In the midst of all this, I had a dream. I was sleeping in a room in my last college house that was devoted exclusively to art and sex (real estate was cheaper back then). I was up to the course lesson, “God is the mind in which I think.” Here is the verbatim quote from my diary, describing the dream that morning:
I descended past the sound of the rain and the prehistoric birds, past the soft roomlight and your gentle body-mist, past all attachment to madness, and I arrived at a window through which I could see—through which I could see the constellations—through which I could see all that is inside me, through which I could recollect my entire life, the doorway to love, the open window through which I hear the sound of rain and the prehistoric birds, not the perception of things, but knowledge. If this sounds familiar, perhaps it is because it is a universal, a common window through which we all may regard all. In my mind, I sit on the edge, gazing outward.
There is a sketch of me sitting on this window ledge, viewed from behind, looking out at the stars. I had no idea what an astrologer was at that point, much less that I would become one. But the dream seems to be a direct reference to the story of our lives being written or contained in the stars, and about how I would eventually have the ability to interpret that information. Or, it seems, I did in that moment.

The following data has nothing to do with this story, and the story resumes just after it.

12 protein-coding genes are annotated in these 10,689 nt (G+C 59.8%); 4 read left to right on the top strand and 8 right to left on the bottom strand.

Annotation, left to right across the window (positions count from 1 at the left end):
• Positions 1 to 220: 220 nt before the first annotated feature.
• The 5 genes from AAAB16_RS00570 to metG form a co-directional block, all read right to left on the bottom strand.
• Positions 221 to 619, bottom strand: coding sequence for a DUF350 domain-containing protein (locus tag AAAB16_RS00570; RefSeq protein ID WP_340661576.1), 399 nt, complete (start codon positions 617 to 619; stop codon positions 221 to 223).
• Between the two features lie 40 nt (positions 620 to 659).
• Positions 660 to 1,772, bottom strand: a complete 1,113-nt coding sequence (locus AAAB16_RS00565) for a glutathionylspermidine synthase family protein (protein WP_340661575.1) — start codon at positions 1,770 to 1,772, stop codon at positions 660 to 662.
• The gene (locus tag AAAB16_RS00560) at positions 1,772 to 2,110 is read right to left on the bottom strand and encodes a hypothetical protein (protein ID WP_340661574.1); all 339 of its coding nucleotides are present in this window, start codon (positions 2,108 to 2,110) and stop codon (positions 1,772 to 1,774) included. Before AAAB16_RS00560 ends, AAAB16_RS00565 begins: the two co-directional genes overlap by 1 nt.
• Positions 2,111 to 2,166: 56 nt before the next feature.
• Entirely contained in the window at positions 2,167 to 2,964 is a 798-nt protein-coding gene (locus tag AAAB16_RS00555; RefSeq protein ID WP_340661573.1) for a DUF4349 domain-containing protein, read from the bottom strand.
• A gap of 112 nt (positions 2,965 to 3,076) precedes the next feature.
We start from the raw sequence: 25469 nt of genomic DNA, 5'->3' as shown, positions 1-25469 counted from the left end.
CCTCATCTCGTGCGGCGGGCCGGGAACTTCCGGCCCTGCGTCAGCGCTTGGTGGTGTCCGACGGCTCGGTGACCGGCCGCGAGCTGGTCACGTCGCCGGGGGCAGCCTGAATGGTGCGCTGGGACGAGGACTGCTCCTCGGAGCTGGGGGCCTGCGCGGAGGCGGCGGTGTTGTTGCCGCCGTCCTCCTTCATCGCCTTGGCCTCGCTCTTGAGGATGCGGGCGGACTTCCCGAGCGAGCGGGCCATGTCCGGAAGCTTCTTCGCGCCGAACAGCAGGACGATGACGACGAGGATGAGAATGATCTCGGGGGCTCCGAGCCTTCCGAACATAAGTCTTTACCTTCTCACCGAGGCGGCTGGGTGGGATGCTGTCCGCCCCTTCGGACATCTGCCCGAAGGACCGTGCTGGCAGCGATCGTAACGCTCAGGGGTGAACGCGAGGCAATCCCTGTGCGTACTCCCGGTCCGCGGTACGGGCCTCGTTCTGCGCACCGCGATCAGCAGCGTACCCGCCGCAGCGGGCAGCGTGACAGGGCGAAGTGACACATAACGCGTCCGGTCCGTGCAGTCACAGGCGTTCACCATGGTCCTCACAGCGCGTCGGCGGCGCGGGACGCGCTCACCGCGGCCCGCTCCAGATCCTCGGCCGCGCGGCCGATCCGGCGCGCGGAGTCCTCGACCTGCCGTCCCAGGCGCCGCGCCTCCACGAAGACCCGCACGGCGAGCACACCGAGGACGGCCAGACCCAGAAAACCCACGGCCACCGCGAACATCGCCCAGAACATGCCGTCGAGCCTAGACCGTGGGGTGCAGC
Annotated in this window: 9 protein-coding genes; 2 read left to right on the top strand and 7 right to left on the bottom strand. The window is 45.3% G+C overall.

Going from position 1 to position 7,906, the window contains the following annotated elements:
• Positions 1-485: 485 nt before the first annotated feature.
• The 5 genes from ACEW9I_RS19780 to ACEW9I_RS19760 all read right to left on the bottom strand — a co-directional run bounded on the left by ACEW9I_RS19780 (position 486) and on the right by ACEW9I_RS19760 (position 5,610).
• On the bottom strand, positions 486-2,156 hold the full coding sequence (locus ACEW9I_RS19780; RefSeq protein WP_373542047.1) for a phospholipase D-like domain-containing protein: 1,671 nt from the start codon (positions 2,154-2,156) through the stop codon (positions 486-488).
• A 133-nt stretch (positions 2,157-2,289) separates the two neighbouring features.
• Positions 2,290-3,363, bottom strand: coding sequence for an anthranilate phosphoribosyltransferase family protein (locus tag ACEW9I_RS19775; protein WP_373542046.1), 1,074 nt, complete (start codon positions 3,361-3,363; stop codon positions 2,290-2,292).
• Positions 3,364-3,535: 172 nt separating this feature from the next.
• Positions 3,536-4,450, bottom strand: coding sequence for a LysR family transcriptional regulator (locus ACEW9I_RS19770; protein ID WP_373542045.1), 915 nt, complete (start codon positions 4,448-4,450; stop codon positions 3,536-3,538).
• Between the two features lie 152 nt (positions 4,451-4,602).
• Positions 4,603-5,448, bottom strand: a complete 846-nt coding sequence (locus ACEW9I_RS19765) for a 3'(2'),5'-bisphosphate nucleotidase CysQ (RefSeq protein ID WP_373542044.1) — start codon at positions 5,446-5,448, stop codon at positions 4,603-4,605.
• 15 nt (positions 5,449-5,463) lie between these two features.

For whatever reason, I had the foresight or presence of mind to record the time of the dream, and, 21 years later, I could cast the astrology for the first time. What stands out from the chart is that the Galactic Core is exactly on the western horizon, conjunct to one degree (it does this for just four minutes a day). Whatever is near the western horizon or seventh house cusp is the thing we are relating to directly; the thing we are facing toward.
The galaxy, our home, our island in space (and, as for its core, the place that holds the mystery of God), is the astrological image of that window to the stars.
What is interesting about the way the symbol was presented in the dream is that astrology tells our individual stories collectively, and our collective story as a society. This is a key to understanding astrology. The same planets, stars, and calculated points describe events and provide information on several levels. We all share the same planets. We are part of one reality no matter how separate we may seem, and astrology is one of the most compelling testaments to that fact.
What is most interesting is the way that the personal and collective levels can intersect. For example, my Chiron square transit, a strictly personal event, arrived with an environmental crisis that redefined the world (Chernobyl) and a moment of deep personal crisis and personal transition (leaving my community in Buffalo, which was, in retrospect, a community of working artists, writers, and musicians—rare to find in this world).
Chernobyl granted me the inner recognition that I would be doing environmental journalism. I was also given a (subtle then, less subtle now) clue that I would be an astrologer. These transitions, really, total life metamorphoses, were described five and seven years ahead of their manifestation.
Then, somewhere down the mingled threads of time, we can go through a transition so profound that we forget the old life we were living. At times we literally forget and never remember, including not remembering that we had some visceral, documentable sense of the future way back in the distant spaces we once lived in. We knew ourselves then, even when we thought we did not.